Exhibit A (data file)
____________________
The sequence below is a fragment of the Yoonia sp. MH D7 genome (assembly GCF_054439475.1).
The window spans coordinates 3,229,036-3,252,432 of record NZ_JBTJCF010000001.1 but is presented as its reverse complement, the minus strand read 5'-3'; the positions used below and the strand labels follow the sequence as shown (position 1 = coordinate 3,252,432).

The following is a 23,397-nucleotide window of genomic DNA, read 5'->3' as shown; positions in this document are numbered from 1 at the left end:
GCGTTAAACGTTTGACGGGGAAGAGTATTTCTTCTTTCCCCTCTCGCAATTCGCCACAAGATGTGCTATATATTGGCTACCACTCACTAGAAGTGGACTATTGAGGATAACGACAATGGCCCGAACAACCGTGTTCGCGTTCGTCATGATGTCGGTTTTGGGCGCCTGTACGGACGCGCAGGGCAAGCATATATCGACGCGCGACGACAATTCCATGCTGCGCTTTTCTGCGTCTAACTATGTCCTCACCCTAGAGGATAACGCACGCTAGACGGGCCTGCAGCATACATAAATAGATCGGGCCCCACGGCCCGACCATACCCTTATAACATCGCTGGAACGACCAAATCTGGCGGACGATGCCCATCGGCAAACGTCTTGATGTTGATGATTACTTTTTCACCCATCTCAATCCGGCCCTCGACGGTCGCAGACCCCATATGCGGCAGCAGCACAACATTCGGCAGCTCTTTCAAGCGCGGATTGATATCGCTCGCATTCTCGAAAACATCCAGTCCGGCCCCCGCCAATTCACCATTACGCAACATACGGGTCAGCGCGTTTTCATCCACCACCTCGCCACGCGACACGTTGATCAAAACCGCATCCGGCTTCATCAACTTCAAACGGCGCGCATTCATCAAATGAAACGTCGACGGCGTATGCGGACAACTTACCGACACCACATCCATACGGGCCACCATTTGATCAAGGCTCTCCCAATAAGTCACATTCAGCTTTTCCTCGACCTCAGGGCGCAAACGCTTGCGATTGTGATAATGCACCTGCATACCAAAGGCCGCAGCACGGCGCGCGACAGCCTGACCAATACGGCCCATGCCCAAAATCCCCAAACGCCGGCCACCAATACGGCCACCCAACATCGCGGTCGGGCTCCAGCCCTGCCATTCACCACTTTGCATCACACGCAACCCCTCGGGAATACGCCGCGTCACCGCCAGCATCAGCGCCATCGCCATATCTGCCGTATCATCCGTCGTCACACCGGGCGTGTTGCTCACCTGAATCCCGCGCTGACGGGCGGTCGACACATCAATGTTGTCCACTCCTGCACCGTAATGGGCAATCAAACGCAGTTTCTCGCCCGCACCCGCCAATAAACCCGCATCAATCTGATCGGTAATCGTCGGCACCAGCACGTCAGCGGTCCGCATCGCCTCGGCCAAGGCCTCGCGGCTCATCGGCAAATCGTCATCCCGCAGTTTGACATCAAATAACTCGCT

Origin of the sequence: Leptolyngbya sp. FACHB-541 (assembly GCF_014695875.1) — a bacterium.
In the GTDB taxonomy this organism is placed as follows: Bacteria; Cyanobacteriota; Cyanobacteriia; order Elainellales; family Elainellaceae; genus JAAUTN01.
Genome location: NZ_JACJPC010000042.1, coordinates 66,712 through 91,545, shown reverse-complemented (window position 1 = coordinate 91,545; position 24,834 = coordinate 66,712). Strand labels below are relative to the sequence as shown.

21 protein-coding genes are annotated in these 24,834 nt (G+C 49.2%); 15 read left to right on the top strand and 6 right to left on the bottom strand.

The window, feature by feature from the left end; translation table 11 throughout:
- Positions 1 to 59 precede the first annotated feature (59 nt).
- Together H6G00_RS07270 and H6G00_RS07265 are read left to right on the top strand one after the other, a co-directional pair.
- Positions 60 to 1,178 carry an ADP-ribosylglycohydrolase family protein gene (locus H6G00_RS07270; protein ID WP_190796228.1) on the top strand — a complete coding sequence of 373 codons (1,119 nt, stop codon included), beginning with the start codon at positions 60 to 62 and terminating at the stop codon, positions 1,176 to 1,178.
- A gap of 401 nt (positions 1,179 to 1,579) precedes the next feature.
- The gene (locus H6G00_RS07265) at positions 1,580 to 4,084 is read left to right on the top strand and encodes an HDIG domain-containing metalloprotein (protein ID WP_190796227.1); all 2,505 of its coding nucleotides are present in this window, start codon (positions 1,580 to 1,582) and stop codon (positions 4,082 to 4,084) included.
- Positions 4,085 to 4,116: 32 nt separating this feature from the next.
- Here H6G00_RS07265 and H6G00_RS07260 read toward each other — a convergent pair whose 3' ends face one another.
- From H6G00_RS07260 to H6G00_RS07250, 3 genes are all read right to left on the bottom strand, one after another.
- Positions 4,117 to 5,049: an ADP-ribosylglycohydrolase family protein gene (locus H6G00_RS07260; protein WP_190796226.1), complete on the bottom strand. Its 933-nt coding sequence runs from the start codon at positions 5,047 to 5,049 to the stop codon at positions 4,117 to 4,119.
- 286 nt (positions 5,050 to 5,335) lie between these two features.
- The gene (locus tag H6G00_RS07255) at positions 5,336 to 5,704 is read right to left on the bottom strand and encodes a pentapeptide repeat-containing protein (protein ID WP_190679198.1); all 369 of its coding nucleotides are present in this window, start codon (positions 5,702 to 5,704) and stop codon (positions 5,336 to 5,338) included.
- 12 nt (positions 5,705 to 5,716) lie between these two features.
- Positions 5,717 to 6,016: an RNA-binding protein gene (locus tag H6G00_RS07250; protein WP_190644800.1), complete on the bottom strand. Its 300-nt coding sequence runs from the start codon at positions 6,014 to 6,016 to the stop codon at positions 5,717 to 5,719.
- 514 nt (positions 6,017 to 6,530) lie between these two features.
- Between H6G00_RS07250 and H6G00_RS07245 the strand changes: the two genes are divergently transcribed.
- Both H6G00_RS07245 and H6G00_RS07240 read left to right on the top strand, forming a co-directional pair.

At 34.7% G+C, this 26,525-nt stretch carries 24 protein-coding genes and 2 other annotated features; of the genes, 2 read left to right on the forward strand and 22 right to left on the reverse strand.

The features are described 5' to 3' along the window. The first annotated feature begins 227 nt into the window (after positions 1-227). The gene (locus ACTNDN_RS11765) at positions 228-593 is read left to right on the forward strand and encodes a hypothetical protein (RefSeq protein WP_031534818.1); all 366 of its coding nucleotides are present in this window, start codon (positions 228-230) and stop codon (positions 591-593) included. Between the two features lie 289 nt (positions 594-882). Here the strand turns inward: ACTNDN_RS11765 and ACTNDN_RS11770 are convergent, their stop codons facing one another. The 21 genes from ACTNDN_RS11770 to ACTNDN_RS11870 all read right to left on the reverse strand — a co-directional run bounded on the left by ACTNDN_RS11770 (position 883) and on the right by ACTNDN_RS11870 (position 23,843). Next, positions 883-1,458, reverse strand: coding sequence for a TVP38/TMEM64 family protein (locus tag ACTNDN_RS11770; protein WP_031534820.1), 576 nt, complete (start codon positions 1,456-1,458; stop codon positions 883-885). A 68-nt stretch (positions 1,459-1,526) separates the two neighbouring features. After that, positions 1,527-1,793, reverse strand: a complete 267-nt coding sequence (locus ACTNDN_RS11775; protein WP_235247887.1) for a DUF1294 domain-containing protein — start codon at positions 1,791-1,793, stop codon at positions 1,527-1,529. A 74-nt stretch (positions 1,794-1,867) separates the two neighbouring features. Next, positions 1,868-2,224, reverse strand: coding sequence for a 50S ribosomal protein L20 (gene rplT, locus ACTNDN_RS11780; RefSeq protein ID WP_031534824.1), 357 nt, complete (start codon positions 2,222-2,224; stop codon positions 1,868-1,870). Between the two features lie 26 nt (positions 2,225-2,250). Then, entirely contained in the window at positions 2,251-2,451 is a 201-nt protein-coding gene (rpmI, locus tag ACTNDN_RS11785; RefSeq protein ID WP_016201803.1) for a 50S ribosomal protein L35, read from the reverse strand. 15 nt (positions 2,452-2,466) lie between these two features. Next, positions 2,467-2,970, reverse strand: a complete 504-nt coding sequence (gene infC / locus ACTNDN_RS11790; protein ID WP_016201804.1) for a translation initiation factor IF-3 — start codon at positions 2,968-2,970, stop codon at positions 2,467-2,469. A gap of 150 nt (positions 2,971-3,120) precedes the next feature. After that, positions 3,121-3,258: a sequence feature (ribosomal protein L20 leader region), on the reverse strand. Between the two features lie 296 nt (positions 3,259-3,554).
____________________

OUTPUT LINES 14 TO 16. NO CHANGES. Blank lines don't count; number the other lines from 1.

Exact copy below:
- The gene (locus H6G00_RS07265) at positions 1,580 to 4,084 is read left to right on the top strand and encodes an HDIG domain-containing metalloprotein (protein ID WP_190796227.1); all 2,505 of its coding nucleotides are present in this window, start codon (positions 1,580 to 1,582) and stop codon (positions 4,082 to 4,084) included.
- Positions 4,085 to 4,116: 32 nt separating this feature from the next.
- Here H6G00_RS07265 and H6G00_RS07260 read toward each other — a convergent pair whose 3' ends face one another.